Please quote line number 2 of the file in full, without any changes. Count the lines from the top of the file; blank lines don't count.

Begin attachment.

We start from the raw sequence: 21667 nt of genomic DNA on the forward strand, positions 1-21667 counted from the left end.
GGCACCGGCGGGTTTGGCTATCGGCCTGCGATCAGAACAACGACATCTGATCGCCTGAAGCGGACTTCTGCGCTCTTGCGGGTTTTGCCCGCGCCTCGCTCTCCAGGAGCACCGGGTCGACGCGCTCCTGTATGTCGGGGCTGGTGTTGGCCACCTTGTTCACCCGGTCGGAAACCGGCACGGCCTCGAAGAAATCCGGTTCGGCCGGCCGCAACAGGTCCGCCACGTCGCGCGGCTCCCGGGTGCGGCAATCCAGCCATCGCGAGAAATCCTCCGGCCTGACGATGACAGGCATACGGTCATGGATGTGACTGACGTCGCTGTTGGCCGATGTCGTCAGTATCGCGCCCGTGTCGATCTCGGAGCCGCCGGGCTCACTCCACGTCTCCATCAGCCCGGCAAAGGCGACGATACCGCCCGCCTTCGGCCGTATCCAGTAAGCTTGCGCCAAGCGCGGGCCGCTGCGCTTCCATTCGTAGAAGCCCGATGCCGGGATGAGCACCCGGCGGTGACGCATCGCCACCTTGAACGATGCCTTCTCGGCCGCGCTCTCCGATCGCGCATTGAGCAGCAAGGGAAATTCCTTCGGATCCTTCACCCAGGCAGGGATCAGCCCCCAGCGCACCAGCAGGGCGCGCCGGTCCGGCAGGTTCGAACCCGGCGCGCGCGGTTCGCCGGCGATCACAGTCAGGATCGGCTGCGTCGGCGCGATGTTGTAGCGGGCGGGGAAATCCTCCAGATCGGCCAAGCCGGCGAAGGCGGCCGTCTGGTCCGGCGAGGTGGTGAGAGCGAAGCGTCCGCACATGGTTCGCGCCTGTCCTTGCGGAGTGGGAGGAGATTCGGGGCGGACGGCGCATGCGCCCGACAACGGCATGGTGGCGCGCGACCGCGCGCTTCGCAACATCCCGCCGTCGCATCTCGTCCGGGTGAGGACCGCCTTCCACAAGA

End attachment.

GGCACCGGCGGGTTTGGCTATCGGCCTGCGATCAGAACAACGACATCTGATCGCCTGAAGCGGACTTCTGCGCTCTTGCGGGTTTTGCCCGCGCCTCGCTCTCCAGGAGCACCGGGTCGACGCGCTCCTGTATGTCGGGGCTGGTGTTGGCCACCTTGTTCACCCGGTCGGAAACCGGCACGGCCTCGAAGAAATCCGGTTCGGCCGGCCGCAACAGGTCCGCCACGTCGCGCGGCTCCCGGGTGCGGCAATCCAGCCATCGCGAGAAATCCTCCGGCCTGACGATGACAGGCATACGGTCATGGATGTGACTGACGTCGCTGTTGGCCGATGTCGTCAGTATCGCGCCCGTGTCGATCTCGGAGCCGCCGGGCTCACTCCACGTCTCCATCAGCCCGGCAAAGGCGACGATACCGCCCGCCTTCGGCCGTATCCAGTAAGCTTGCGCCAAGCGCGGGCCGCTGCGCTTCCATTCGTAGAAGCCCGATGCCGGGATGAGCACCCGGCGGTGACGCATCGCCACCTTGAACGATGCCTTCTCGGCCGCGCTCTCCGATCGCGCATTGAGCAGCAAGGGAAATTCCTTCGGATCCTTCACCCAGGCAGGGATCAGCCCCCAGCGCACCAGCAGGGCGCGCCGGTCCGGCAGGTTCGAACCCGGCGCGCGCGGTTCGCCGGCGATCACAGTCAGGATCGGCTGCGTCGGCGCGATGTTGTAGCGGGCGGGGAAATCCTCCAGATCGGCCAAGCCGGCGAAGGCGGCCGTCTGGTCCGGCGAGGTGGTGAGAGCGAAGCGTCCGCACATGGTTCGCGCCTGTCCTTGCGGAGTGGGAGGAGATTCGGGGCGGACGGCGCATGCGCCCGACAACGGCATGGTGGCGCGCGACCGCGCGCTTCGCAACATCCCGCCGTCGCATCTCGTCCGGGTGAGGACCGCCTTCCACAAGA